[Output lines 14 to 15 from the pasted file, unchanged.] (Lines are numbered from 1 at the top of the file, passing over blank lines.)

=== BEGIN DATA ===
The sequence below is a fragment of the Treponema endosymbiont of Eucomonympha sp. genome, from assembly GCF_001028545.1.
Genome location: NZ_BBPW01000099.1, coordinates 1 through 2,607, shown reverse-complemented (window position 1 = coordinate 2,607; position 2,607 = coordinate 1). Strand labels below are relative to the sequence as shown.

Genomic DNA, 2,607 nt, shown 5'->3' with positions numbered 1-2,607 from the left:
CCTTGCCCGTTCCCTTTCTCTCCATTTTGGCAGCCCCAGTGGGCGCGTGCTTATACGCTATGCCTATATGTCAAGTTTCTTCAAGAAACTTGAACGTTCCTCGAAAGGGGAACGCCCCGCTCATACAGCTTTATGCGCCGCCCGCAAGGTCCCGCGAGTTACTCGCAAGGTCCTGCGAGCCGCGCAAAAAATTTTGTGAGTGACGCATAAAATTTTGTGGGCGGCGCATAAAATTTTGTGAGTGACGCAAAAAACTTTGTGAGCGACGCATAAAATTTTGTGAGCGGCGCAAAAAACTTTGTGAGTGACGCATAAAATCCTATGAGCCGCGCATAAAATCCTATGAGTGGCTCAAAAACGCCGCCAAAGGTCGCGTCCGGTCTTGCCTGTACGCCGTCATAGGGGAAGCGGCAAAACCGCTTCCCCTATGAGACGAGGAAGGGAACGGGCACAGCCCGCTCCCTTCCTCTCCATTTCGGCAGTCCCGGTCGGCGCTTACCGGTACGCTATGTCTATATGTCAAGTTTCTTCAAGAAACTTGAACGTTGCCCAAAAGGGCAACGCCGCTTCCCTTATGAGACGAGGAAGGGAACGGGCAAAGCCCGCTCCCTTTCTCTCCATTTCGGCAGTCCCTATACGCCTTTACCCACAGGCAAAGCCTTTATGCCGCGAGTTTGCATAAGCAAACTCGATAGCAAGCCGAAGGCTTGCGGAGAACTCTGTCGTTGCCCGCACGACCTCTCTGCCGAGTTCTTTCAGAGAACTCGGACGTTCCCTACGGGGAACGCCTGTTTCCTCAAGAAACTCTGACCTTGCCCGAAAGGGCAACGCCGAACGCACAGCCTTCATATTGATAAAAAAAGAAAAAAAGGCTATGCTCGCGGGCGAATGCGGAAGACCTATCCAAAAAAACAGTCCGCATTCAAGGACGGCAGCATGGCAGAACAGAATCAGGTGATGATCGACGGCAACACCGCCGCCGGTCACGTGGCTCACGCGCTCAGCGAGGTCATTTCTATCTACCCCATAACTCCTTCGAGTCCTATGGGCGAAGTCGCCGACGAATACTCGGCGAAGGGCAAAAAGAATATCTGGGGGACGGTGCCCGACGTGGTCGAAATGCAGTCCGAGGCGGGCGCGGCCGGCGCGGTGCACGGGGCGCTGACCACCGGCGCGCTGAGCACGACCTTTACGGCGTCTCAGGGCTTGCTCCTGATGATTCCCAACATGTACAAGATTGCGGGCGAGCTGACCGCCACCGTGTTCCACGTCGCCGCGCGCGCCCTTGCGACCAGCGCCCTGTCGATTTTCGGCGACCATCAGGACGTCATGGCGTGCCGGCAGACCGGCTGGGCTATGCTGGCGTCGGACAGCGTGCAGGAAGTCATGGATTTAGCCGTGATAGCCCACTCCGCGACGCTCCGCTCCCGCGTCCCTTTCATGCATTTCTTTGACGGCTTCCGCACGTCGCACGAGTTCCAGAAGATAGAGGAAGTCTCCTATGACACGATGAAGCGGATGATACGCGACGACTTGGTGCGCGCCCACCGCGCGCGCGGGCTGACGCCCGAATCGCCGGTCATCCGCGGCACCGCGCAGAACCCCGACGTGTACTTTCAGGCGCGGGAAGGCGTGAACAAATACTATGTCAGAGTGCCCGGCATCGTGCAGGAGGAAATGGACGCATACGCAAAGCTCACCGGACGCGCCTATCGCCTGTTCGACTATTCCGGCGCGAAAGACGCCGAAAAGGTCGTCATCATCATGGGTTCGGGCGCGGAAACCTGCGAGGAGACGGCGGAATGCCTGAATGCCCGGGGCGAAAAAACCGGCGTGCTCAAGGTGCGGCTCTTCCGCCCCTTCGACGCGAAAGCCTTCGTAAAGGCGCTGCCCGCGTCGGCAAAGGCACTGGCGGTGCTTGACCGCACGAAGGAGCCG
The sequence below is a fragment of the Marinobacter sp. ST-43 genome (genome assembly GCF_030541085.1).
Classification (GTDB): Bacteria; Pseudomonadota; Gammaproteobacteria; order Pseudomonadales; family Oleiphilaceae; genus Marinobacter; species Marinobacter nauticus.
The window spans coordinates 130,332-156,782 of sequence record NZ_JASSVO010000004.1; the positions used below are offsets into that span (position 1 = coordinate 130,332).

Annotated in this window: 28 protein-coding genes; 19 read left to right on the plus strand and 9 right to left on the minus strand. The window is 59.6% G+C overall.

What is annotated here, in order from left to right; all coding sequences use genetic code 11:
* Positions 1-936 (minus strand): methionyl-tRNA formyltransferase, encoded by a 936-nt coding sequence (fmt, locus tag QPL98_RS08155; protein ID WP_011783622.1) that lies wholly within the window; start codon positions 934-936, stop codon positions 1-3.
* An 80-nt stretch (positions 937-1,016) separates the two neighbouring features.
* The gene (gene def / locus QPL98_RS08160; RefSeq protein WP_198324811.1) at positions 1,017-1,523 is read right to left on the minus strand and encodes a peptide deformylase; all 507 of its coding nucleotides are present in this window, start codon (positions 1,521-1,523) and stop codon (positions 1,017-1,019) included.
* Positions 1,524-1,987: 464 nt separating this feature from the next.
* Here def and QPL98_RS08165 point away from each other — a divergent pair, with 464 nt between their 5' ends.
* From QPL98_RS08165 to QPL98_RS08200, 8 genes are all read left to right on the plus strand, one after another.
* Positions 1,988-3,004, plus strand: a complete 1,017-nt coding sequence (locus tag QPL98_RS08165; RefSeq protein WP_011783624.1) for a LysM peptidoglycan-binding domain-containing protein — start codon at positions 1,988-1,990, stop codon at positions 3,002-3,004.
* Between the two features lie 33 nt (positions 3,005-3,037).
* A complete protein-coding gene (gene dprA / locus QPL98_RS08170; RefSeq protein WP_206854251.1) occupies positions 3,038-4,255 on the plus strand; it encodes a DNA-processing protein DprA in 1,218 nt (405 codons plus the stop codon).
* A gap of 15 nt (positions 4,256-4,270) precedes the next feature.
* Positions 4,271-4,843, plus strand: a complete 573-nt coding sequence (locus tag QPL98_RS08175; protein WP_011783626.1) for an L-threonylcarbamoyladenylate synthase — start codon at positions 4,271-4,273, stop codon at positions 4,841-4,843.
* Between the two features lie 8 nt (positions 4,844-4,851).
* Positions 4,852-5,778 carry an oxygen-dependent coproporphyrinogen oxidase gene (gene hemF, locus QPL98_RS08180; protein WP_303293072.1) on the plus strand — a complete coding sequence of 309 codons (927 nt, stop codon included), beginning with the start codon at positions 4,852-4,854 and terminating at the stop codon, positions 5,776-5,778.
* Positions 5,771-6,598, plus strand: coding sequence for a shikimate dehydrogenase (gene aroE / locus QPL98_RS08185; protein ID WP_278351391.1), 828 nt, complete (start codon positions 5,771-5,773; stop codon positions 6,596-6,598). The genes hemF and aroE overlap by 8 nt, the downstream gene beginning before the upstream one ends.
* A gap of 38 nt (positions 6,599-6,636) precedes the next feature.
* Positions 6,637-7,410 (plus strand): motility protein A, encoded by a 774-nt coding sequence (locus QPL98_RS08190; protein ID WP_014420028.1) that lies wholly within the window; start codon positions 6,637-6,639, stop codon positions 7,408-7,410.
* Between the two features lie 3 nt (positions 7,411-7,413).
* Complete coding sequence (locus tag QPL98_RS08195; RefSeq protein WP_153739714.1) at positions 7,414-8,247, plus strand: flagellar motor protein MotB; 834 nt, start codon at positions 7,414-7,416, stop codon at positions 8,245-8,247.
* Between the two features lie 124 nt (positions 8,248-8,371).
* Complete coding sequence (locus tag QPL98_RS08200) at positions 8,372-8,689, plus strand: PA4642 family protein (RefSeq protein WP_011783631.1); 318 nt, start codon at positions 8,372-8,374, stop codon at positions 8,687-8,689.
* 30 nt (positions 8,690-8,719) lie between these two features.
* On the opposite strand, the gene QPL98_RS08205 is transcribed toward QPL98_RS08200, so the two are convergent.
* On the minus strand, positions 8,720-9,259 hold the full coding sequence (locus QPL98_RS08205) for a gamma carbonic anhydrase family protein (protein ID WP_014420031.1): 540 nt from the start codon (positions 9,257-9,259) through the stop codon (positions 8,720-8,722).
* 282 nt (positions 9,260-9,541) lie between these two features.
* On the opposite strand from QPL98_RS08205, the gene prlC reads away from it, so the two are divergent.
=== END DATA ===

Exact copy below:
* Here def and QPL98_RS08165 point away from each other — a divergent pair, with 464 nt between their 5' ends.
* From QPL98_RS08165 to QPL98_RS08200, 8 genes are all read left to right on the plus strand, one after another.